...them on. Yeah, but this idea, like where does the content sit and what are the objectives of content? Write this idea of like how does actually content play in sales acceleration and how do they actually almost become unified partners with the BDRSDR team and not just like you know, a lot of the companies will think about content as the blog or the linkedin channel or their tweets or whatever, but it's so much bigger than that. It actually is is incredibly powerful tool that I really believe sits across the whole stack, all the way to the sale, all the way to renewals. Where and so that change is the way you might structure a team and changes though KR scape, as it might change even discussions you have internally to say, Hey, we maybe the board shouldn't just be hearing about mql's and leads anymore from the marketing team. What about renewals? What about how we accelerate sales cycles? And there's a lot of these conversations that need to have. Please go ahead. Okay, wait, because I want to hear you expand on the renewals portion, like when you're reimagining this, thinking about it, how do you see content in that kind of like fuse together? What's the connection you started to draw? There's two things I've been thinking a lot about one and this is a perfect exam and maybe this is kind of no brainer, but customer marketing is a is a very important role. I think that a lot of organizations don't hire four early and I didn't actually in the past year and a half or so a boat. But it's very important because you think about how are we actually maintaining the relationships? Of course you have an amazing customer success team, but that's the reality is. You know, there are a lot of times in the weeds. They're like making sure the product is working really well. They're looking at kind of the day to day, week to week operations. Are they seeing growth? But they're not necessarily always kind of creating the low within the organization. Say Hey, do you need advice from another customer? Do you want to get invited to a customer community event? Do you want to give us feedback on the Future Product Road Map? And these are all basics. I think when you're in large organizations like a Google, they're just happening somewhere, but establishing that function early and really thinking about, okay, how does customer marketing play in? But then what is the rule of content and community and that's a really important question. A lot of companies aren't thinking of. I definitely wasn't until more recently, because companies might love you, but they might need advice. And okay, where's we just finished stage one, we finished the pilot, we're about to scale everyone else, or hey, we want to expand to our frontline workers. It's a perfect example, and this is a lot of technologies people are selling. Probably we often times optimize for the desk worker, you know, slack, etc. I think about all these technology we talk about every day that we are using right now, zoom, etc. There for a certain part of the population. But we're about we actually have an offering for front mine. No one has really solved that in the whole industry. So this idea that you know that we can just anyone can come and answer that for them is impossible. It's actually going to be about community, about learning from each other and then about generating content and then inspires the next company or the next batch to actually say, Oh, you know, this is how this could be done. Now that is all renewal and upset, by the way, because these are existing customers. But I think the way we actually leverage marketing to connect the right people, to create community, to create content from the learnings. Those are all the things that I'm thinking about. How do we actually automate and scale that? There's a lot of learning to be done. But once we established the baby to be gross listeners, we want to hear from you. In fact, we will pay you for it. Just head over to B TOB growth podcom and complete a short survey about the show to enter for a chance to win two hundred and fifty dollars. Plus. The first fifty participants will receive twenty five dollars as our way of saying thank you so much one more time. That's be tob growth podcom, letter B, number two, letter be growth podcom. One entry per person must be an active listener of the show to enter and look forward to hearing from you. Some people need to rewind the last two minutes and re listen to that, because I think that thought process. Some of the questions that you're pondering. You don't have to give an answer. I think this is something I'm learning in podcasting around a lot right now. Is it when we just focus on what is a strategic question? What something like you kind of brought it up. Of Okay, this is the historical way we've done it. I want to just imagine what it'd be like. I'm not even saying we have to blow it up, I'm not even saying we have to change it. But when's the last time that we said this isn't just like concrete? The way we're for sure doing it over the next twelve months. And when you start to think about customer marketing, you're right. A lot of big companies get it really well right because they got the budget to hire somebody to think that way, whereas a lot of smaller companies are going, all right, well, we just have to you know, we just had to get more customers. Like that's that's the only thought process. But I'll give you another story, another example. spotify. I know they're a huge example, but a way that they've done this really well to get hyper individual. I'm an early adopter and they sent me a message. I can't even tell you how long ago this was, man, this was probably several years ago. I had forgotten about it.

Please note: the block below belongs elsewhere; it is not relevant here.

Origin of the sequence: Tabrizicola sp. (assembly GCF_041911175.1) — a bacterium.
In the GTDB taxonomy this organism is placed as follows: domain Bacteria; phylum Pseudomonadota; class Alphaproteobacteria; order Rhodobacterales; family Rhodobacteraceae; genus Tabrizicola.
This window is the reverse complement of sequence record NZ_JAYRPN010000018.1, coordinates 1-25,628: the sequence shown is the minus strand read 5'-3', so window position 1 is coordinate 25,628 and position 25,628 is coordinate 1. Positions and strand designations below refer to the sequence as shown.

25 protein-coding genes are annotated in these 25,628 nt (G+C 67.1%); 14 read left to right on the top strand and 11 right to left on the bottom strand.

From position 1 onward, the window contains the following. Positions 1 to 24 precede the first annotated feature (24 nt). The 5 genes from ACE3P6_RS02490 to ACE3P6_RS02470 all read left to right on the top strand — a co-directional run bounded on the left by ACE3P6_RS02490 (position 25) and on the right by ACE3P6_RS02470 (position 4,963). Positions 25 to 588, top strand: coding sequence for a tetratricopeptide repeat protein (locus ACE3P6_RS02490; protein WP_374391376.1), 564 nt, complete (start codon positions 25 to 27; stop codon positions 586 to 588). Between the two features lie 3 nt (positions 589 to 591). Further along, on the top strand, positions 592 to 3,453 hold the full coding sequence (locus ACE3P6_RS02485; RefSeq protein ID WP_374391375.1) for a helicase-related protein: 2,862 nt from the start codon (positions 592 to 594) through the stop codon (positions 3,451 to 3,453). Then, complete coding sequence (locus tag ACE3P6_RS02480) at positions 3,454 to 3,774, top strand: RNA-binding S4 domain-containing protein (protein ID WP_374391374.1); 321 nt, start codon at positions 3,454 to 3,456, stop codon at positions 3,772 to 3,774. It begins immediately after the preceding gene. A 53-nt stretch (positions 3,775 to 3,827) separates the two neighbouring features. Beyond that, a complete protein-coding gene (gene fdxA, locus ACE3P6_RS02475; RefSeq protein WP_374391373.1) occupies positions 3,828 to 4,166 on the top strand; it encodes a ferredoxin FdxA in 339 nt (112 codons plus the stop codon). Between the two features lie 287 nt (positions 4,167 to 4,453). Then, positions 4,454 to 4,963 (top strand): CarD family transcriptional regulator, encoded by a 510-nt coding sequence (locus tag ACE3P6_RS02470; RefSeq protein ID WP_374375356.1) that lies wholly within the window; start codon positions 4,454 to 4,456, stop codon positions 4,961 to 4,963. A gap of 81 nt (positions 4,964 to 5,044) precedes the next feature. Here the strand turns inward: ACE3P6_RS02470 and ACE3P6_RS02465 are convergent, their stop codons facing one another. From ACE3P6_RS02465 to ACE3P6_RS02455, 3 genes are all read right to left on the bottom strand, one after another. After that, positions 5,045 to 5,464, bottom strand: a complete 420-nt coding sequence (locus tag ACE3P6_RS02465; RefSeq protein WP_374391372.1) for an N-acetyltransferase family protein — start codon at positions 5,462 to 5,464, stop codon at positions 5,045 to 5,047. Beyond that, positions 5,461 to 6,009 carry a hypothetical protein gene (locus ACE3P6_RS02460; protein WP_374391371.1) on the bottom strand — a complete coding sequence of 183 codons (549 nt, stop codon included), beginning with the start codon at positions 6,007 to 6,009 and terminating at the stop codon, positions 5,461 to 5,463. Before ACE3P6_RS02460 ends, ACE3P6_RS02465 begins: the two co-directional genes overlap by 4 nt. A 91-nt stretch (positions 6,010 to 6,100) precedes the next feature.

They have a product team that was developing a new product and it was going to basically be like think of almost like a tablet for your car. And it's going to be. If you don't have a test love, you don't have like a newer model car that has some epic big screen in it already, go ahead, if you sign up for this, will send you one for free, so you're not on your phone while you're driving. Here's a here's a screen, right. So they're thinking about the customers that are you on? If you're already a customer, you're eligible. Just give us your email, like, sign up this little form, give us a little bit more detail and whatever. They message me like two weeks ago and like they're still developing it. They're like hey, it's ready for you. So, like and it's again. It's just like they didn't have to do that, right, they could have made it only available to new customers, but it's this ongoing thought process of like how can we up our customer marketing? What other value can we add to them? That it's really impressed me, and that's it's a big example, but there's there's definitely other ones for sure. So I love this and that's a perfect example of like that's where you need to believe in not copying and pasting to enable an idea like that and that's why that's like a pretty such a big part of that, because the customer marketing pieces is just one of them. You know, it's like how do we actually think about the next year and actually try entirely new things? It might it might mean. As another example for us, it's you know, I think a lot of times people talk about this like no lead form movement and like really focusing and doubling down on ABM. But I'm like it's a tough transition and we're just going to do it and basically told the team is like we're going to rip the BANDAID. I'm going to start stop looking at our enterprise funnel as a funnel entirely. I almost have them starting these conversations and basically need alignment all the way up to the board. Is Like I actually don't want it to be about mqls and leads for a large part of our book of business, because we have a target account list. We know the named accounts. How do we actually create a super high touch initiatives that allow us to actually grow those businesses from? And that's the inverted pyramid. You know, there a lot of models, but it's so hard to make that pivot like everyone talks about it on podcasts and I've been talking about it for a long time too. How do we do it? But we're doing it this year because I basically said I refused to copy and paste. I'm I'm almost throwing away the old benchmarks that we have and we're just going to create a new model and we're going to try it. We're going to try over q one, Q two. We're not going to rip it completely, you know, we're going to still make sure we're creating a funnel so we don't kill the business, but I'm going to invest heavily until, like, what if we just inverted it and actually did a large part of investment focusing on the accounts first and growing it from the bottom up. So those are the things, like you need to basically be comfortable with, not just copying and basting and trying new things. That is we could spend so much time there. I love that and okay, let's keep things moving, so don't copy and paste. Bring us to number four. What do you got for this one? Yeah, so slightly different, but I think to enable everything we just talked about, especially some of the creative ideas, one of the things is hiring. You know, it's a huge challenge for us right now. How do we get the right people? And what I learned, especially over the past year, because, you know, I'm we're in the space where the talent hiring space, but you talk to other marketers, it's really hard to hire out there. It's hard to retain talent. You know, at the great resignation, or great we call it the reassessment. It's real. And so the one thing that's really important is don't overlook the talent you have. Right I think a lot of times we start looking, we get a this is we get obsessed with this idea of a go I need a new role, so I'm going to go external. I'm going to post it on linked it. Like if you think about I'm going to hire someone, where do you go? You see your first thoughts probably Linkedin one hundred percent job board. Almost none of us say like, well, let me think about the people that I already have at the company, and even if a tiny company's by the way. And so I'll share one example from from us. You know, we reporting on our event, our big yearly event called gloat live, and it's a really big deal for the company. It's like it and as of course it's big as marketing makes it. But we wanted to make it a really big deal and I actually did not hire an events in field marketer in that time, so I didn't have anyone to own the globe line. And so instead of saying like Oh, I have to hire someone or bring on an agency or look external, I said what if we just created a team from within? And so yes, I had a couple people from marketing and I had some designers from marketing help, but then we pulled in designers from the product team, we pulled in customer success manager, WHO's supporting? We pulled in someone from the product the there is some of them. We had a product designer, we alls had a product manager. We got almost every executive involved in different ways, and not just to present but to really think about like how to activate. We had office managers involved to make it a really powerful in person experience. So we literally had this massive working team. I was created a team and events team just using talent from within and we've seen that for part time projects like that it's an incredibly powerful thing. They think we will often overlook the power of just assembling a team and swarming kind of to something, but it's also for hiring people. One of my like most amazing talents in their organization right now was an account manager who actually rose, basically raised her hand and said, Hey, I'm...